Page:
The insurance industry’s pitch is simple: We’ll help you out in times of trouble. Life insurers sell products that promise to pay off in the event of untimely death, or to help fund a retirement that may be decades away. Property/casualty insurers pledge to be there if a house burns down or a car crashes. So it’s not good for marketing if the industry looks like it wasn’t fully prepared for the unexpected, like subprime borrowers defaulting on housing loans en masse. It gets harder to look strong for the long-haul when credit ratings are getting downgraded, share prices are plummeting, and taxpayer assistance is on everyone’s lips. Not surprisingly, then, 2008 and early 2009 have been challenging for insurance companies.
But for people whose main knowledge of the industry comes from buying an insurance policy, it’s worth looking at some of the things insurers have going for them. Many policies that life insurers sell are long-term commitments, and consumers often have an incentive to stick with them, meaning recurring revenues. Nor is the need for retirement planning going to disappear; life insurers are among the firms competing for that business. And property/casualty insurers have a built-in market -- car insurance is often mandatory, banks demand home insurance before they make a mortgage loan, and businesses still need to protect themselves against property damage and liability.
In short, the industry isn’t going out of business.
WHERE THE ACTION IS
For much of the insurance industry, the recent woes can be summed up in one word: Investments. Insurers can make money in two main ways. First, they keep claims and expenses low, so they get to keep more of each premium dollar they collect. Second, they invest those premiums, and then pocket the extra income. But the math gets more complicated if investment losses overshadow any investment income.
Some insurers have been hit far harder than others, however, and that can create opportunity. While some life insurers, for instance, have seen their credit ratings cut, some -- e.g. Northwestern Mutual and New York Life Insurance Co. -- are rated Triple A and others are rated slightly lower but seen as under less stress. Strong ratings could be a particularly important selling point for customers who feel the weight of uncertainty amid the financial crisis.
The picture is rosier, in some ways, for property/casualty insurers. They aren’t as vulnerable to the stock market – they have shorter-term liabilities, and so they typically favor safe, liquid investments. Moreover, some see an opportunity to pick up customers in the wake of the federal bailout of American International Group Inc., the largest commercial insurer in the U.S.
But for all insurers, the uncertainty comes in large part from the consumer. Ultimately, that’s going to dictate where new jobs are. It’s still not entirely clear how the stock market plunge last year will affect retirement planning products, which have been the growth engine for life insurers. And for property/casualty insurers, when there is less economic activity and property is worth less, that can cut into opportunities to profit.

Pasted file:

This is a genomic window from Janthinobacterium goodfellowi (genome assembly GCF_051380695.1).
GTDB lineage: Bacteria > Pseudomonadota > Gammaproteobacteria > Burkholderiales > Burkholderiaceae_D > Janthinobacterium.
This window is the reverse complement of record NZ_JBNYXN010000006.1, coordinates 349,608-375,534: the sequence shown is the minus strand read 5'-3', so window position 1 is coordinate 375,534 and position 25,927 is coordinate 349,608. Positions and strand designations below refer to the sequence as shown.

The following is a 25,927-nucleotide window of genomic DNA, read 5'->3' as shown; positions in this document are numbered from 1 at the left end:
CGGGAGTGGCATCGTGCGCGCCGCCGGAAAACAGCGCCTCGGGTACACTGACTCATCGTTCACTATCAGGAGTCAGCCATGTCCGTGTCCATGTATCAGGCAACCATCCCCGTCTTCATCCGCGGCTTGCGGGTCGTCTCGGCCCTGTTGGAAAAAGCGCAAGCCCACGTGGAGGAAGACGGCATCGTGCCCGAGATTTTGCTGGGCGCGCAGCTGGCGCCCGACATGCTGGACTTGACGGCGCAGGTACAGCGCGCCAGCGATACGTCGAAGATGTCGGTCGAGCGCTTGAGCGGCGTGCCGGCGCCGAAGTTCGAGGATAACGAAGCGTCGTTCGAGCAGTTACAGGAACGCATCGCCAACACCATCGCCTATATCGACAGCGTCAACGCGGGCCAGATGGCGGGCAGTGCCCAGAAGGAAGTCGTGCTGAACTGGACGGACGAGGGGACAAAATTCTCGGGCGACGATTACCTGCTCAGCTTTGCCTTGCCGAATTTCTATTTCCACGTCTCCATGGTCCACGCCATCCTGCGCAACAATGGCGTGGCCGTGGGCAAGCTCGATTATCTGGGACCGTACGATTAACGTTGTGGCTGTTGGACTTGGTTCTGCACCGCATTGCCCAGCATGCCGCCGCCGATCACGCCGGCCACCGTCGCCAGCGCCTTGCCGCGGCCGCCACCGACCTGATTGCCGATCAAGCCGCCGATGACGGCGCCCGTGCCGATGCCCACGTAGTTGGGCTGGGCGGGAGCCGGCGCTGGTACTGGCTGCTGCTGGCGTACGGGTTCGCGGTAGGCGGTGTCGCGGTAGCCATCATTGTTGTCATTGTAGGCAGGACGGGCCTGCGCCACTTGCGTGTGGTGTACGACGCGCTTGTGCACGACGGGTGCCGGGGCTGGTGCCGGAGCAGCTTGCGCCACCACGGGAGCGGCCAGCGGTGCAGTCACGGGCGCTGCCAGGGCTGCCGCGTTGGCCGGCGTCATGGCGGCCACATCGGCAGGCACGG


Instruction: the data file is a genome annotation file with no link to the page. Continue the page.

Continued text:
There are a variety of different professional routes one can follow in the insurance industry. For some of them, however, people may need specific licenses or benefit from specialized training.
Insurance companies, for instance, need agents, and agents typically need state licenses; and if agents want to sell certain financial products, such as variable annuities, they also need a securities license. Claims examiners and adjusters -- a category that accounted for over 9% of the 2.3 million insurance industry jobs in 2006 - may also need to get a state license, according to the Bureau of Labor Statistics. Actuaries often have backgrounds in mathematics or statistics, and get extensive training. There are also opportunities for specialists in information technology, as insurers seek to get smarter about using data to predict which consumers are likely to be better risks. One entry-level insurance industry job is underwriting, for which people can earn specialized certifications as their career develops.
Many of the executives at the top of the industry, however, are steeped in finance. That may not be surprising, given how important investing can be to an insurance company's profitability, and how much of the business involves managing the vast amounts of capital that back up insurance policies. The most obvious example is Warren Buffett, whose Berkshire Hathaway Inc. includes large insurance operations, including Geico, the car insurer. But there are other industry CEOs with backgrounds in investment and finance: Edward Zore, who heads Northwestern Mutual, was once the firm's chief investment officer; and Thomas Wilson, the CEO of Allstate Corp., was once the managing director for mergers and acquisitions at Dean Witter Reynolds.
GETTING THE JOB
Insurance only looks boring from the outside – people’s eyes glaze over when they hear the word at parties. That’s why it can be helpful to think about the insurance industry as the business of risk. Other industries have to contend with risk, of course. But in insurance, understanding risk and controlling it are the whole purpose. Job candidates who can take that concept and run with it are likely to have an advantage on the competition, particularly at a moment in the nation’s history when risk looks very real and threatening.